Sailors assigned to USS Mustin stand by as the ship returns to sea after a maintenance period in dry dock.  

YOKOSUKA, Japan - Sailors assigned to guided-missile destroyer USS Mustin (DDG 85) stand by as the ship returns to sea after a maintenance period in dry dock at Commander Fleet Activities Yokosuka. Mustin is forward deployed to Yokosuka, Japan, and operates in the U.S. 7th Fleet area of operations. (U.S. Navy photo by Mass Communication Specialist Seaman Amanda S. Kitchner)
Mustin Departs Drydock in Yokosuka, Japan 
By Ens. Timothy Tran, USS Mustin Public Affairs Officer 
YOKOSUKA, Japan –The guided-missile destroyer USS Mustin (DDG 89) successfully floated out from drydock, completing a major milestone during its Drydock Ship’s Restricted Availability (DSRA), Aug. 8.

During the DSRA, the guided missile destroyer was taken out of the water for routine but significant maintenance, repairs, and upgrades.  The nearly 12 million dollar availability required an intensive effort from the ship’s force and Ship Repair Facility Japan Regional Maintenance Center (SRF JRMC), totaling almost 35,000 man-days of labor.

For this expenditure, Mustin received visible maintenance such as a new state-of-the-art paint system on the underside of her hull, but also received other upgrades throughout the ship.  Sailors and shipyard workers resurfaced decks and painted bulkheads throughout the interior and exterior of the ship.  The hull received structural reinforcements, and the ship’s propellers as well as one of its shafts were removed for extensive maintenance.

The warship’s flight deck was resurfaced and the ship also received various alterations in order to operate the MH-60R Seahawk helicopter, the Navy’s latest multi-mission capable rotary wing aircraft.  These platforms feature improved sensors, communications, data links and weapon systems over their predecessor, the SH-60B.

The availability boosted Mustin’s warfighting capabilities with upgrades to her undersea, strike, and information warfare systems.  In addition, the ship received updated computer systems and improvements to its network infrastructure and security.

Mustin’s DSRA was also the first implementation of the Advanced Industrial Management (AIM) software suite by SRF JRMC.  AIM was used to organize and track jobs and major alterations undertaken during the DSRA. 

 “The ship’s force and SRF JRMC adapted to AIM and successfully completed the undocking on schedule,” said Lt. j.g. Daniel Ostrowski, Mustin’s Electronic Materials Officer and DSRA Coordinator.  “It was a pleasure working with SRF JRMC because of their professionalism, phenomenal quality of work and transparency during the transition to AIM.”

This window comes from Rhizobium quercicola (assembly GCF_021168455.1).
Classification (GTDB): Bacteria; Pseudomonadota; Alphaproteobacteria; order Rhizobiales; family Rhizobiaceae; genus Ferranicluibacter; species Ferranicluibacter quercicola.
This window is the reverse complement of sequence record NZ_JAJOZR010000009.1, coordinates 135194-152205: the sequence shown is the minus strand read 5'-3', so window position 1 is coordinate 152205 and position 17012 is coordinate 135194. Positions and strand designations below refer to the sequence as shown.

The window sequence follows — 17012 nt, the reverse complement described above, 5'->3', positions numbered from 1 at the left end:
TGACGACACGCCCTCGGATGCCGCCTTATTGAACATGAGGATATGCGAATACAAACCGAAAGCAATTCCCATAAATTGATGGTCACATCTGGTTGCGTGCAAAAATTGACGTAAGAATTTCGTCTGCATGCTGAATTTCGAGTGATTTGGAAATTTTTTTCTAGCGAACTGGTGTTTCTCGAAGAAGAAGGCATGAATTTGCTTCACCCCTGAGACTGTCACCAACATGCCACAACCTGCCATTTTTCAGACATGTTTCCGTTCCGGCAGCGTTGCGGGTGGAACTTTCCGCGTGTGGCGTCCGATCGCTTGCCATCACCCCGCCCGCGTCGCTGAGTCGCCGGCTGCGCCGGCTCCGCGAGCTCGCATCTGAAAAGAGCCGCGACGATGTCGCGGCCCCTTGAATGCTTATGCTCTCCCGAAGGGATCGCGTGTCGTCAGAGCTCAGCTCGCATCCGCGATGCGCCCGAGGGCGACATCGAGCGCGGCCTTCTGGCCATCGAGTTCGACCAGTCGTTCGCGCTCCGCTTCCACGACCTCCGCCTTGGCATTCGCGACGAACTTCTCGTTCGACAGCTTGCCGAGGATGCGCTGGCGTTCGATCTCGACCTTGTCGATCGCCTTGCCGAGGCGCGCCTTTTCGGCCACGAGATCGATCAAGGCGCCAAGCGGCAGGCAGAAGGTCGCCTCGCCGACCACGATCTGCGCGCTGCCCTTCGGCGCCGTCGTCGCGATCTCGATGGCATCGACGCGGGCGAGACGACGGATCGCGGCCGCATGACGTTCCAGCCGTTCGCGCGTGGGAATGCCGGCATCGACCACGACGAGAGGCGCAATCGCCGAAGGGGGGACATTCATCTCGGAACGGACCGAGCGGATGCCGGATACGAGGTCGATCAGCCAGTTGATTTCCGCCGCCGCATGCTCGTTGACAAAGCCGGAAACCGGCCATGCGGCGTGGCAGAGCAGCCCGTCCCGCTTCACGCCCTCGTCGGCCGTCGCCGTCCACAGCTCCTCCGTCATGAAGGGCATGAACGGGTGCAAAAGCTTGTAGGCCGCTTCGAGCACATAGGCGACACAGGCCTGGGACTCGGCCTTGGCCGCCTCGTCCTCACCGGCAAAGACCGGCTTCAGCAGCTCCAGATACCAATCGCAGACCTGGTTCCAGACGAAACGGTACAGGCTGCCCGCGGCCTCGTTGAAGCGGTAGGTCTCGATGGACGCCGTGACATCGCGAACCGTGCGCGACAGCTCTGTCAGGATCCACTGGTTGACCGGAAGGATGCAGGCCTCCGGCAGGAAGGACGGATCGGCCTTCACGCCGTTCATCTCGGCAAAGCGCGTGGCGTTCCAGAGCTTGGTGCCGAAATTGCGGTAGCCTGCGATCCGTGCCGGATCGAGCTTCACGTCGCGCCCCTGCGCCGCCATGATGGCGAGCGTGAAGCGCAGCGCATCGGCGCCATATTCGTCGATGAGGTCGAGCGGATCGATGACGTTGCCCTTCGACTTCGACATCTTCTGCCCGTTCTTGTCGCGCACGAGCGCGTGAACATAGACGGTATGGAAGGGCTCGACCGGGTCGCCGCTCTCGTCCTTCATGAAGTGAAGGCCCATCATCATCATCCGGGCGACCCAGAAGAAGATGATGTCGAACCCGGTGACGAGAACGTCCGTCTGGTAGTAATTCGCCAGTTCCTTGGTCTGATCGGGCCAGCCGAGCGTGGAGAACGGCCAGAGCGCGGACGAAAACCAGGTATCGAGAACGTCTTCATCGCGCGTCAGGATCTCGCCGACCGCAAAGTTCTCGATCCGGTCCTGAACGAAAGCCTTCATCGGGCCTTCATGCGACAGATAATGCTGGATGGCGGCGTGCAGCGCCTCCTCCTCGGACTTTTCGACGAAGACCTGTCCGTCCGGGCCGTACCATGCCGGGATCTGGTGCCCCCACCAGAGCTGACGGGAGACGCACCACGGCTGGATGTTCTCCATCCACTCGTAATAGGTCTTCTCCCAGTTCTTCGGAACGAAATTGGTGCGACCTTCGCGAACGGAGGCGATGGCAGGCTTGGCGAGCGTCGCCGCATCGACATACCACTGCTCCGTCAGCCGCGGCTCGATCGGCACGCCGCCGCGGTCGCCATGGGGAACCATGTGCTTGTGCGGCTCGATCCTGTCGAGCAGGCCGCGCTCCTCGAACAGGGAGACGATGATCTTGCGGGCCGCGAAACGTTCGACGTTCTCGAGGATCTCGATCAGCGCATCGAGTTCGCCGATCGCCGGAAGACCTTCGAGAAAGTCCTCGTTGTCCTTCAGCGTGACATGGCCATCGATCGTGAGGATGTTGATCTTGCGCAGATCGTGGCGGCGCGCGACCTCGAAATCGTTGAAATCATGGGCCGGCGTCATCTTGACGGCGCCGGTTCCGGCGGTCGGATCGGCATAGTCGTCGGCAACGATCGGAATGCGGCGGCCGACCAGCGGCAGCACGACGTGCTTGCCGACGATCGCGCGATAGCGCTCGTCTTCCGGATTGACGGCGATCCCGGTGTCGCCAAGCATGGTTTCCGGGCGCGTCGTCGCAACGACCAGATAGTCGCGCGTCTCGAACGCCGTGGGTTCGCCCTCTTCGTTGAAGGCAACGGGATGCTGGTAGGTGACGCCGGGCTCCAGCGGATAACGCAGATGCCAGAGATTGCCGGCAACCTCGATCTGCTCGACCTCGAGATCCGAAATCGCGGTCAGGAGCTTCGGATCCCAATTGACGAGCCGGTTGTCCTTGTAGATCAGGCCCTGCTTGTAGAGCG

After floating out of drydock, Mustin tied up pierside where she will complete the final stages of DSRA before getting underway for sea trials.

 “Our citizens back home can be proud to see their tax dollars at work today; as this availability has ensured that our ship will meet its designed service life while heightening our operational readiness and capabilities,” said Cmdr. Joe Ring, USS Mustin’s commanding officer. “We are eager to return to operational tasking, and to serve our country at sea in this vitally important maritime region.”

USS Mustin is an Arleigh Burke class guided missile destroyer commissioned in 2003, and has been forward deployed to the 7th Fleet area of operations as a component of Destroyer Squadron 15 since 2006.

US Navy Recruiting | No Fear Act | FOIA | USA.gov | US Navy | US Marine Corps | Navy Reserves | Individual Augmentee | Veterans Crisis Line This is an official United States Navy Website. This US Government system is subject to monitoring. Please read our Privacy Policy and Section 508/Accessibility Statement.

The appearance of external hyperlinks does not constitute endorsement by the United States Department of Defense, or the United States Department of the Navy of the linked web sites, or the information, products or services contained therein. For other than authorized activities such as military exchanges and Morale, Welfare and Recreation (MWR) sites, the United States Department of Defense, the Department of the Navy  does not exercise any editorial control over the information you may find at these locations. Such links are provided consistent with the stated purpose of this DoD web site.

Share